QUESTION: My BMW 325i 2008 model - Purchased from BMW dealership in Sydney and regularly serviced and maintained by BMW and is now out of the 3 yrs warranty period. Present reading 88,000km. I recently had trouble with the engine and I have now been told by BMW that the four pistons will have to be replaced at a cost of $9500.
I have taken the matter with BMW Australia, which has reduced the cost to $7500. I have also refered this BMW International in Munich. This episode is a horrow shock to me an my family how a world famous BMW engine could have trouble at 88,000km. BMW Canterburry said they do not manufacture BMW but only sell and service. I have said I should not be paying anything for a vehicle like this, which is comparatively new. I am writing this to you, and my humble request is if you could please advise and direct me to the options I have.
Look forward to speaking to you John, or hearing from you soon. Kind regards, Kumar.
You have a few more options than simply paying the $7500. Quite simply, the manufacturer's obligations do not end when the warranty expires.
What matters under Australian consumer law is not the length of the warranty. The only thing that matters is the reasonable life of the component(s) that fail. So, if the engine fails unreasonably early then it is still BMW's responsibility to repair it for you.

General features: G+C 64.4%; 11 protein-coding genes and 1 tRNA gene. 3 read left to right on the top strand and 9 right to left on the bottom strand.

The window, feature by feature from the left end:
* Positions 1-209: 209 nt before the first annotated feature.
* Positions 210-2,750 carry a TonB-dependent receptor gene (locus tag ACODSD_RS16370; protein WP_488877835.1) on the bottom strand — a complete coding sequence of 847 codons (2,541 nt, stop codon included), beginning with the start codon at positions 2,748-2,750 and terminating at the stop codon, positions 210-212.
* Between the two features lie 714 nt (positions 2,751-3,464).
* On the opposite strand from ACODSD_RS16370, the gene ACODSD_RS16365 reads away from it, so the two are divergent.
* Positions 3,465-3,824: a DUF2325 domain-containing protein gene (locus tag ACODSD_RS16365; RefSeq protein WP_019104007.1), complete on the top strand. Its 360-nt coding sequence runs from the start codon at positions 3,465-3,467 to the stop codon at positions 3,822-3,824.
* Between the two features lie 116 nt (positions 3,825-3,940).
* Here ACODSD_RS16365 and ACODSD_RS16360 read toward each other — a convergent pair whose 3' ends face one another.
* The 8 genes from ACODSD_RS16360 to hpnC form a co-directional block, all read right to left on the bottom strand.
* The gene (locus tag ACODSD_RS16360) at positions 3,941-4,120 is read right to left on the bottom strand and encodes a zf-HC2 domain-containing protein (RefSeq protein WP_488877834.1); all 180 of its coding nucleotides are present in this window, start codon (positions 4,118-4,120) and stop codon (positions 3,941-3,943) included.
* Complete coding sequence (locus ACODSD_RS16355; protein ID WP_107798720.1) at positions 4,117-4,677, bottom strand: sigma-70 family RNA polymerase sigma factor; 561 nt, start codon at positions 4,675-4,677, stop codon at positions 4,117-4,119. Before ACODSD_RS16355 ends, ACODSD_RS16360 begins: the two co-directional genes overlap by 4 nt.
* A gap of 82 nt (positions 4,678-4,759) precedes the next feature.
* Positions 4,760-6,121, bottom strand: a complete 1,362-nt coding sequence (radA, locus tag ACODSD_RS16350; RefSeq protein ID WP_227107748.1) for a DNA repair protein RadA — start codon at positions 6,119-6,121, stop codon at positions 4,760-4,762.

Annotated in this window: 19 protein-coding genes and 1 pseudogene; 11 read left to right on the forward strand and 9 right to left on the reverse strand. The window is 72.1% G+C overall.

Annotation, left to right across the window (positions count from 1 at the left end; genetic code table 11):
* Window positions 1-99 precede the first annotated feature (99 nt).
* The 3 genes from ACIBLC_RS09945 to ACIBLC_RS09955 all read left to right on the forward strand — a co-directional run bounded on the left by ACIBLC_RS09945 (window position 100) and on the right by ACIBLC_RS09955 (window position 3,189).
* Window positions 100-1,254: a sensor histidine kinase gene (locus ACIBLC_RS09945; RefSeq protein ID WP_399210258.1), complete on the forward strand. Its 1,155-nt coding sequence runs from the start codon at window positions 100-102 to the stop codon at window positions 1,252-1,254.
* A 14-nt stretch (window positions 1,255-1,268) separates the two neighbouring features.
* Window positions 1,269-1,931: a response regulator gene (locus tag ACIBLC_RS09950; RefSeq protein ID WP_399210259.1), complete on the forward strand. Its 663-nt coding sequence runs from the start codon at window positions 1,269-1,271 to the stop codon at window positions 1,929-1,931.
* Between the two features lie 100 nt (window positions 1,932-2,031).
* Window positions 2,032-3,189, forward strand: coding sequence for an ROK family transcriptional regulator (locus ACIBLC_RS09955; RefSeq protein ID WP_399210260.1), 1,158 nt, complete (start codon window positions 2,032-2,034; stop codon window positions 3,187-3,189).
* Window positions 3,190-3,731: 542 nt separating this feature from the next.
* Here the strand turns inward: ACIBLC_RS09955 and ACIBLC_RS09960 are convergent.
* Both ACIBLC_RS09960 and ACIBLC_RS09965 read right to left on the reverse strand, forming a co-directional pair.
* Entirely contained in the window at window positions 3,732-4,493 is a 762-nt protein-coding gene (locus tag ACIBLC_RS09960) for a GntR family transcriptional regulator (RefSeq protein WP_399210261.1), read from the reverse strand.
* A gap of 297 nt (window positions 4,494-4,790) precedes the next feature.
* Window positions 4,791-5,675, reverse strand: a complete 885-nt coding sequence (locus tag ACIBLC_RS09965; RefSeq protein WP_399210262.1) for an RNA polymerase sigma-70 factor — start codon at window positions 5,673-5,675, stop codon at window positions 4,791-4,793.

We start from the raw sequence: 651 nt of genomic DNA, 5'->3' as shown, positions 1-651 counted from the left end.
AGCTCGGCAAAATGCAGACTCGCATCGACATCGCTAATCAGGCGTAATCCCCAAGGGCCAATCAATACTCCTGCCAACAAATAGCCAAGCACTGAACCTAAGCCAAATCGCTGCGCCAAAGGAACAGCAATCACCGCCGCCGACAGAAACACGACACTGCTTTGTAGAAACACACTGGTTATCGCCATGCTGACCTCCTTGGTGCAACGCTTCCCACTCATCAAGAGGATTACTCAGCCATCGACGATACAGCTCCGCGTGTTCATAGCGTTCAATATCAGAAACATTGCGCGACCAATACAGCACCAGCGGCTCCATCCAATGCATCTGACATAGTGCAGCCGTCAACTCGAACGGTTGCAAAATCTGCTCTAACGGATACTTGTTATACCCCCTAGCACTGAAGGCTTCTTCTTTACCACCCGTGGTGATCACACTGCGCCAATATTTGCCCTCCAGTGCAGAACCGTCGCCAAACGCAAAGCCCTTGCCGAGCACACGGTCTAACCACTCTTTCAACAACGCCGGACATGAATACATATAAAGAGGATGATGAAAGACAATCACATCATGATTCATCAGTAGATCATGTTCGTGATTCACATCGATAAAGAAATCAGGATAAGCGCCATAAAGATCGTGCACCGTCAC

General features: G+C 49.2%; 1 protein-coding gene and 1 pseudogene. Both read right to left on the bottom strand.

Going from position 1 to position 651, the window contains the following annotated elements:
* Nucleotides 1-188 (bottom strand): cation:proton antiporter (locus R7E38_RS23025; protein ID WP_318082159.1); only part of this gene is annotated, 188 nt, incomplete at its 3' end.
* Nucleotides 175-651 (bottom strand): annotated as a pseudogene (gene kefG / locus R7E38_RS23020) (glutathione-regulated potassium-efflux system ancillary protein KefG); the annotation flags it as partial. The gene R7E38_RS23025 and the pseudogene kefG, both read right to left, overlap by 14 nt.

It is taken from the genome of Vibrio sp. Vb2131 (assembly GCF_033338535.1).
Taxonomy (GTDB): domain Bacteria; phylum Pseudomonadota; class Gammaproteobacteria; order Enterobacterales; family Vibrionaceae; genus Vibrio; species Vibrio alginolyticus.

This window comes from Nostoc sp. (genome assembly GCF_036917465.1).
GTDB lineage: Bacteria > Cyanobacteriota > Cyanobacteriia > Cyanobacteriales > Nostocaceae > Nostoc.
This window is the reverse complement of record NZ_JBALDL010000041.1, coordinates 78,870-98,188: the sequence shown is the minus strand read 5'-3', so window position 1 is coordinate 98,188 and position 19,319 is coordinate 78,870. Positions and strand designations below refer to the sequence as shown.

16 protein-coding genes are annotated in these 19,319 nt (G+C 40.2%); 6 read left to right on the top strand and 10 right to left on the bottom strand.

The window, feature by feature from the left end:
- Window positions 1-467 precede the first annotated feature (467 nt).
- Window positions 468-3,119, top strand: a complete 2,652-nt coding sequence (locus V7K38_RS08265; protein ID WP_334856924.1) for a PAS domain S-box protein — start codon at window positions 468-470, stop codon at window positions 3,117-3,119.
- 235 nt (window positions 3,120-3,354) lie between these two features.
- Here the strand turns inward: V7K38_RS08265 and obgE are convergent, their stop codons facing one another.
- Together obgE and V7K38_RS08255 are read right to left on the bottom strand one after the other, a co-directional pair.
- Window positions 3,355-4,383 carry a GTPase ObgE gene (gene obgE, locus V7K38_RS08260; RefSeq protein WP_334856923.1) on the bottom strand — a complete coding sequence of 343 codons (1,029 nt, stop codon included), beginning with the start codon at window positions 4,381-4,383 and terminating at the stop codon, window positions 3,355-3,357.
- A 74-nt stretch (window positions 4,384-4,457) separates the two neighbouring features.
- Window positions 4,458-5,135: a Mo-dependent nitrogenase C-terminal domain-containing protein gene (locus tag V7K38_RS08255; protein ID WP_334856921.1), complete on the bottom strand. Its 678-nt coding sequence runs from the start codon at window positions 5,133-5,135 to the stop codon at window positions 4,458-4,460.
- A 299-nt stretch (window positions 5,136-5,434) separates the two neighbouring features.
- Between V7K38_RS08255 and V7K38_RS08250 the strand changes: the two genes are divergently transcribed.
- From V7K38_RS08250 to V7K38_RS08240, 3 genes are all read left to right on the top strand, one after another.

The fact that they are offering to discount the procedure at all is evidence that they know this.
Provided you have not abused the car (for example, by racing), and provided you have checked the things that you need to check (owner's manual), and provided you have had the car serviced properly, then it is entirely BMW's problem that the engine has failed.
You need to be firm about this, and if they decline to support you then you should do two things:
- Wage war on them in the media (ring talkback radio). Remember that companies cannot sue you for defamation, but people (individuals) can. Don't name people on air. Criticise companies all you want.
- Go to Consumer Affairs and ask their advice. They will proceed against companies who are not honouring their warranty obligations.
Obviously lots of things can cause engine failures - it could be your fault; I don't know the specifics. However, if you have taken all due care of the vehicle then it seems as if - given its age and low kilometres - the engine has failed unreasonably early. If this is the case, it's BMW's responsibility. Properly maintained engines should last longer than six years or 88,000km.
Don't take 'no' for an answer. Car companies often try it on because many consumers are unaware of the company's obligations after the warranty expires. You need to be firm here - escalate the problem in the media and also officially through consumer affairs if you believe you are in the right. Companies hate negative media attention.